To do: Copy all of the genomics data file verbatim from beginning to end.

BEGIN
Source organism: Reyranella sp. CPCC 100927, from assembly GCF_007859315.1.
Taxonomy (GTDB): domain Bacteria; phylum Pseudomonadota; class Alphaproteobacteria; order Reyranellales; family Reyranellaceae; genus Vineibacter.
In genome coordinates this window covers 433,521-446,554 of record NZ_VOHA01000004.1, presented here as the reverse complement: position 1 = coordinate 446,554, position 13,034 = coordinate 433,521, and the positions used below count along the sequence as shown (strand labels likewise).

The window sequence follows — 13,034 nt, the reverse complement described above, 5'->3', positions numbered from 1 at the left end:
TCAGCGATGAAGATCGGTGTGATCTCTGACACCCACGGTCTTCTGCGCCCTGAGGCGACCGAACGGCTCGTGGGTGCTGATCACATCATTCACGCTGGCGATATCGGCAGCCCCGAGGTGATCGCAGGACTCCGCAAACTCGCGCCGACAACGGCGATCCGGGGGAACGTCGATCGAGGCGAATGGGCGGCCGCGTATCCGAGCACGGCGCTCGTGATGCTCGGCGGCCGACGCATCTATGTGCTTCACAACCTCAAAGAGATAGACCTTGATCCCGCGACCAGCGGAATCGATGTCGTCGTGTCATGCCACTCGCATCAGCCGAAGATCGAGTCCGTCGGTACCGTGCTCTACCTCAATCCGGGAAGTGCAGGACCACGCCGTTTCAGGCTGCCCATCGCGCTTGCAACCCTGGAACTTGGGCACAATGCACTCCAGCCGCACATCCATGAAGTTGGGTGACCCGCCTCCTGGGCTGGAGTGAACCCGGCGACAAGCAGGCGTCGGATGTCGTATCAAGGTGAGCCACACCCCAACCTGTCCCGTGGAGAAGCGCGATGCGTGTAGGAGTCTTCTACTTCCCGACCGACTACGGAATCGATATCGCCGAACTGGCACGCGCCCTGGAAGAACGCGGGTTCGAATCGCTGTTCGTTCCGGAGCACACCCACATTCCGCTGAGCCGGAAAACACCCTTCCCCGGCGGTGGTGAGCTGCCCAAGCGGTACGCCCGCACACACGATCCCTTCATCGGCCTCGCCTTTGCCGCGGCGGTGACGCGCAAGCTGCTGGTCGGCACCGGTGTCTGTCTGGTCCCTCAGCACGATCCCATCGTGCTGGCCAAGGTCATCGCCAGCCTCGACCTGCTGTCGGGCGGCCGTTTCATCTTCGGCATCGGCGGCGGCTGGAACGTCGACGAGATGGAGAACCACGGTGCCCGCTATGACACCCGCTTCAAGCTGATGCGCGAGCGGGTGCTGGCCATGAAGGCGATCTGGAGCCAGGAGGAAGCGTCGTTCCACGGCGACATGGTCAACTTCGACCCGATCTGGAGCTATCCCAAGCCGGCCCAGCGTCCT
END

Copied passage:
Source organism: Reyranella sp. CPCC 100927, from assembly GCF_007859315.1.
Taxonomy (GTDB): domain Bacteria; phylum Pseudomonadota; class Alphaproteobacteria; order Reyranellales; family Reyranellaceae; genus Vineibacter.
In genome coordinates this window covers 433,521-446,554 of record NZ_VOHA01000004.1, presented here as the reverse complement: position 1 = coordinate 446,554, position 13,034 = coordinate 433,521, and the positions used below count along the sequence as shown (strand labels likewise).

The window sequence follows — 13,034 nt, the reverse complement described above, 5'->3', positions numbered from 1 at the left end:
TCAGCGATGAAGATCGGTGTGATCTCTGACACCCACGGTCTTCTGCGCCCTGAGGCGACCGAACGGCTCGTGGGTGCTGATCACATCATTCACGCTGGCGATATCGGCAGCCCCGAGGTGATCGCAGGACTCCGCAAACTCGCGCCGACAACGGCGATCCGGGGGAACGTCGATCGAGGCGAATGGGCGGCCGCGTATCCGAGCACGGCGCTCGTGATGCTCGGCGGCCGACGCATCTATGTGCTTCACAACCTCAAAGAGATAGACCTTGATCCCGCGACCAGCGGAATCGATGTCGTCGTGTCATGCCACTCGCATCAGCCGAAGATCGAGTCCGTCGGTACCGTGCTCTACCTCAATCCGGGAAGTGCAGGACCACGCCGTTTCAGGCTGCCCATCGCGCTTGCAACCCTGGAACTTGGGCACAATGCACTCCAGCCGCACATCCATGAAGTTGGGTGACCCGCCTCCTGGGCTGGAGTGAACCCGGCGACAAGCAGGCGTCGGATGTCGTATCAAGGTGAGCCACACCCCAACCTGTCCCGTGGAGAAGCGCGATGCGTGTAGGAGTCTTCTACTTCCCGACCGACTACGGAATCGATATCGCCGAACTGGCACGCGCCCTGGAAGAACGCGGGTTCGAATCGCTGTTCGTTCCGGAGCACACCCACATTCCGCTGAGCCGGAAAACACCCTTCCCCGGCGGTGGTGAGCTGCCCAAGCGGTACGCCCGCACACACGATCCCTTCATCGGCCTCGCCTTTGCCGCGGCGGTGACGCGCAAGCTGCTGGTCGGCACCGGTGTCTGTCTGGTCCCTCAGCACGATCCCATCGTGCTGGCCAAGGTCATCGCCAGCCTCGACCTGCTGTCGGGCGGCCGTTTCATCTTCGGCATCGGCGGCGGCTGGAACGTCGACGAGATGGAGAACCACGGTGCCCGCTATGACACCCGCTTCAAGCTGATGCGCGAGCGGGTGCTGGCCATGAAGGCGATCTGGAGCCAGGAGGAAGCGTCGTTCCACGGCGACATGGTCAACTTCGACCCGATCTGGAGCTATCCCAAGCCGGCCCAGCGTCCT